Still standing outside the village, Jesus asks to see Martha’s sister, Mary. Mary sits at home, weeping over her deceased brother and suddenly hears Martha hurry in and say that Jesus is here. Mary gets up immediately, and is so quick to leave that her friends comforting her assume she must be going to Lazarus’ tomb to mourn there, so they follow her out.  Seeing Jesus at the place where Martha had come to meet him earlier, her legs give way under her and she collapses at his feet in a puddle of grief, crying. She looks up and says the same thing that Martha said to Jesus earlier, “Lord, if you had been here, my brother would not have died.”5 Jesus sees Mary sobbing and the Jews who had followed her, who now are also wailing and crying, and he is deeply moved. Despite knowing that this isn’t the end of the story, the scene before him right now of so many people in so much pain troubles him. He asks, “Where have you laid him?” Through their tears Mary and her friends tell him to come and see, and at that moment Jesus’ inner pain overcomes him and pours out of him, and now we see the shortest verse in the bible, John 11:35 – “Jesus wept.” How profound that our Saviour weeps with his friends in their pain, in spite of knowing the joy to come afterwards. He hadn’t even seen Lazarus’ tomb yet, but the sheer sight of those whom he loved going through so much emotional turmoil drives him to tears and the Jews are recorded as remarking, “See how he loved him!”6.


Jesus goes to the tomb, asks the people to remove the stone that was laid across the entrance, and stands at the tomb calling Lazarus to come out – and he does come out! Still covered in heavily spiced linen that now smelled of decomposing flesh, Lazarus stumbles out into the daylight, and Jesus tells the Jews to remove the grave clothes and let him go.7 I imagine that Mary and Martha would have had a very tearful reunion with their recently resurrected brother that week. What a story, what a way to show the world what Jesus was capable of. And yet the story took pain, and it didn’t play out like the sisters had originally hoped it would.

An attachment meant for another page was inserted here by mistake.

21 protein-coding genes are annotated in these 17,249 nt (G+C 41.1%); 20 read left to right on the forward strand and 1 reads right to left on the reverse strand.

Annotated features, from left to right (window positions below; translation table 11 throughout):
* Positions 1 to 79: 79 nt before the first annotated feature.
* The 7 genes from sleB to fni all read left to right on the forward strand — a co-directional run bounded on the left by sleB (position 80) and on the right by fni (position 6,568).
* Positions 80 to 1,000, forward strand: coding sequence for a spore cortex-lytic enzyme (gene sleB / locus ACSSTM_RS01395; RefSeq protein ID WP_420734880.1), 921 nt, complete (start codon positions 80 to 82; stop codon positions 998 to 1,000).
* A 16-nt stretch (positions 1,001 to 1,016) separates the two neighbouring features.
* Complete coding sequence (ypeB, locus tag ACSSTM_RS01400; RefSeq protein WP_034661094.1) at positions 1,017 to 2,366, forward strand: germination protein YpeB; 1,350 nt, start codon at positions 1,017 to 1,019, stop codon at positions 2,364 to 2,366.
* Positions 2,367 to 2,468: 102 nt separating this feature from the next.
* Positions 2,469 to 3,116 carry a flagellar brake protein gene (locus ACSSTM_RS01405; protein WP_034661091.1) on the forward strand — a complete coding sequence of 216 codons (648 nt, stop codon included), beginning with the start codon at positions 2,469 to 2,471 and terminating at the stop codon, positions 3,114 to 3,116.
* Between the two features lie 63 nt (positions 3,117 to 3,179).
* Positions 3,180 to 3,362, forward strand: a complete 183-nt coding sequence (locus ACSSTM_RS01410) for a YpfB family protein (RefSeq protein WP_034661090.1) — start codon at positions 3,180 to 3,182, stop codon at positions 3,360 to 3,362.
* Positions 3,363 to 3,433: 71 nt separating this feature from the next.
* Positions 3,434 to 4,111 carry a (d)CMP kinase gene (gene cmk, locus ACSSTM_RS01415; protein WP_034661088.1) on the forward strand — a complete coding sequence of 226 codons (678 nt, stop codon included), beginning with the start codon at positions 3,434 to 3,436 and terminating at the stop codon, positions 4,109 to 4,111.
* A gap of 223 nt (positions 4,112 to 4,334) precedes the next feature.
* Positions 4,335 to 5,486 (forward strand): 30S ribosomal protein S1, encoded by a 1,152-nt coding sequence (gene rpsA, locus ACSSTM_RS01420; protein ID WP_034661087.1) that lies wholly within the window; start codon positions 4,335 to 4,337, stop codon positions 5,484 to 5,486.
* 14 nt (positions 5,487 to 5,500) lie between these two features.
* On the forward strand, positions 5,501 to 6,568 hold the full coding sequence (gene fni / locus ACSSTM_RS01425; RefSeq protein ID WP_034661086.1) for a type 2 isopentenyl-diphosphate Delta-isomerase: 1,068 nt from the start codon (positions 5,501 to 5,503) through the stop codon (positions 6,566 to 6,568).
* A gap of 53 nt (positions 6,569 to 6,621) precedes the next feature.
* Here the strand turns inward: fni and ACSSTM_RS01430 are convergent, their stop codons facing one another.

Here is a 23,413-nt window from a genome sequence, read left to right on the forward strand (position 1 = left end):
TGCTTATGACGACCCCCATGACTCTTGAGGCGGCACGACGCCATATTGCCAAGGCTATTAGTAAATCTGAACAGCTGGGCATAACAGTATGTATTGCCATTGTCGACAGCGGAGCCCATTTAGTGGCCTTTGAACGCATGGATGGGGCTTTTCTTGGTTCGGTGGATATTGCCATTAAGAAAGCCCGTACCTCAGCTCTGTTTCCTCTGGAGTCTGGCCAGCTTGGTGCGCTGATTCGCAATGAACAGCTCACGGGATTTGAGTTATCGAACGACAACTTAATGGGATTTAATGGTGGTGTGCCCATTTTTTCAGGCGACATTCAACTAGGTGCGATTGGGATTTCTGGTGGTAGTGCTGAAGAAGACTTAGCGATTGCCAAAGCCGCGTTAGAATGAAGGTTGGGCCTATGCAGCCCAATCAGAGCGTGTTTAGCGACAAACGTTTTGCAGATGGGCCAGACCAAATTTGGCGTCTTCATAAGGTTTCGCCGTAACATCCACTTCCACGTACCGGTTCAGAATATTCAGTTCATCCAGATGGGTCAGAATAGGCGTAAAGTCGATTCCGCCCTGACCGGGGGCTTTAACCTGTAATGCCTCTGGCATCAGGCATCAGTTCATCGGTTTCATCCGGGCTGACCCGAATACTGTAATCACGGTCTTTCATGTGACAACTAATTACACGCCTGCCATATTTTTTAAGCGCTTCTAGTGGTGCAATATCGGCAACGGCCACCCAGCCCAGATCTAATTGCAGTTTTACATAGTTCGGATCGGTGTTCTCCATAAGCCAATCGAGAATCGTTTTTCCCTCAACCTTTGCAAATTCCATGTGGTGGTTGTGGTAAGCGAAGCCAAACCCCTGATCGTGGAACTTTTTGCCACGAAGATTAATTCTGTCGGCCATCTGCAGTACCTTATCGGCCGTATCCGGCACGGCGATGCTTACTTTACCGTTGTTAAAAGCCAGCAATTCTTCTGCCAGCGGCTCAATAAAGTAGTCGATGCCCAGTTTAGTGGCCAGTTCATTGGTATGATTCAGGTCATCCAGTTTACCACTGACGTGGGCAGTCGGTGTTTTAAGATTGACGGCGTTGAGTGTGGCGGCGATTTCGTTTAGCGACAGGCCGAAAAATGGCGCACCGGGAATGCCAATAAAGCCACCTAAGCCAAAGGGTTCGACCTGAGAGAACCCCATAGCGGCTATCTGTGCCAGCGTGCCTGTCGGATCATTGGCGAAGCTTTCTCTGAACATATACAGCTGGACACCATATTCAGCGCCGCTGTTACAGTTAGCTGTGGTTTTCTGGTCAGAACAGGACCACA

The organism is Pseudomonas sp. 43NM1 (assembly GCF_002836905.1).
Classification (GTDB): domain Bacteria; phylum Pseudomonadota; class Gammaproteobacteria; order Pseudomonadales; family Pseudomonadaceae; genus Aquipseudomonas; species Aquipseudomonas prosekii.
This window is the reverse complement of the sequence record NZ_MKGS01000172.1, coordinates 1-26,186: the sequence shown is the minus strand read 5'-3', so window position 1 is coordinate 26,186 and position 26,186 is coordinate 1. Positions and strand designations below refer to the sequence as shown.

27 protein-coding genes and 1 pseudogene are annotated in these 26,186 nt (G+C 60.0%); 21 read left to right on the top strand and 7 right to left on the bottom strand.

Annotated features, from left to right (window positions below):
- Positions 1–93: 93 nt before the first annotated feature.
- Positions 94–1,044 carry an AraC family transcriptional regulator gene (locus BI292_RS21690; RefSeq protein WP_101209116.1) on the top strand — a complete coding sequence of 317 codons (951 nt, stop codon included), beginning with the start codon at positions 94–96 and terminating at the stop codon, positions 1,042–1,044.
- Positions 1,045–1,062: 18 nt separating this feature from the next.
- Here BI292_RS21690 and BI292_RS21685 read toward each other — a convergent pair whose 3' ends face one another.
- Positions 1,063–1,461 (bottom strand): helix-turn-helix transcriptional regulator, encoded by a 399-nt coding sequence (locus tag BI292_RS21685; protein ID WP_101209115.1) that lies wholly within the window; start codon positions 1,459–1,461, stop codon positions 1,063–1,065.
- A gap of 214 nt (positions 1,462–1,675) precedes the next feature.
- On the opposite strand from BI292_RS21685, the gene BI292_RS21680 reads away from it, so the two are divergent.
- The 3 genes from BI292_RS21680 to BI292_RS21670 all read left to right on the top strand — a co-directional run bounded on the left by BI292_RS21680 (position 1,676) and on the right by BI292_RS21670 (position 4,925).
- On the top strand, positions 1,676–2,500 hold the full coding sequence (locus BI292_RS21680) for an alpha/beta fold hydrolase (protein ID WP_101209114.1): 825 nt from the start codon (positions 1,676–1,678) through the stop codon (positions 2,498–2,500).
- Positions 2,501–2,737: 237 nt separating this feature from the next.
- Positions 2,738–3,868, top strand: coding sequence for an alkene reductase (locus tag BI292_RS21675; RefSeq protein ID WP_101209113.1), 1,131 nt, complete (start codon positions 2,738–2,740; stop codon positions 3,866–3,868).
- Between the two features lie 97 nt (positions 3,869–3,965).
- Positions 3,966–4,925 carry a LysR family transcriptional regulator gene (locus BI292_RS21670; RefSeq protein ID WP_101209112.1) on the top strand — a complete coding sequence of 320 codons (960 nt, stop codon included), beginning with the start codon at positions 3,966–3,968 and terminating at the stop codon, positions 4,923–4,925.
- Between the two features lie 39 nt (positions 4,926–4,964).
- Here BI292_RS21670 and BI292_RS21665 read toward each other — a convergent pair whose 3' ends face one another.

At the moment I’m sitting in this cave, wondering what God is doing and when he’s going to call me to come out. He saw me “sick” many months ago and seemed not to come to my rescue, and since then my circumstances have worsened to the point where it does feel like I’ve died. I get up in the morning with the only real intention being to merely exist until I can go back to sleep again, waiting this darkness out and trusting that God will see me through to a better day. But I know that I’m not alone, and many people experience these valleys in their lives, these awful seasons. I also know that God has a plan, and although it hurts right now, there will be an end to this season and I will once again experience the joy I had before – perhaps not in the way I previously knew it, but joy nonetheless.


If you’re reading this and you feel like you can relate, please know that God hasn’t forgotten you. He knows that you’re hurting and he hurts along with you. Remember that he has a plan, and that plan is so much bigger than the things you can see with your own eyes right now. Hold on, and keep listening for his voice, even if the only thing you can hear in reply is silence. He is there, he is waiting and sometimes silence is necessary. Sometimes you need to wait and let yourself be silent in order to hear him. I promise you, though, he hasn’t forgotten you.


A few days ago I mustered up the mental capacity to fill out some forms and submit my Police Check application, and I received medical forms for approval by my GP so I can be cleared to go to Cambodia in June with Global Interaction. There’s not long to go now before I take off, and part of me wants to run away screaming, “But God, I’m not ready yet!”
I’ve realised, though, that people rarely ever feel “ready” for God to work through them. But he still does it, because through our brokenness God shows his greatness.



I wasn’t expecting to sit down and write all of this, but I’m glad I did. Perhaps this is part of forcing myself to just keep moving, even if it feels like only darkness lies ahead. Although I’ve been forgotten by some, I’ve by no means been forgotten by God.

Please pray for me in the coming weeks. Pray that I will keep persevering, even when things get difficult.
Please pray that the rest of my booking/application requirements will go smoothly and  that I will be attentive to God’s voice in my life at this time. Pray that I will remember to listen, even if I can only hear silence.
Please also pray that I will learn to be content in my circumstances, even if they are not necessarily easy.

Thank you everyone for your support, and hopefully you will all hear better news from me soon.
1 John 11:5-6
2 John 11:21
3 John 11:22
4 John 11:4
5 John 11:32
6 John 11:36
7 John 11:38-44

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1 Response to The Diaries of an Emotional Hermit, or “How I Got to Meet Lazarus and his Sisters”

  1. Sammy says:

    Beautifully written and may God bless you as you prepare to go and do his will. There is nothing better for the soul than to help others who are in greater need. The darkest hour is always just before the dawn, I think you will be seeing the sun (son) come up over the horizon very soon.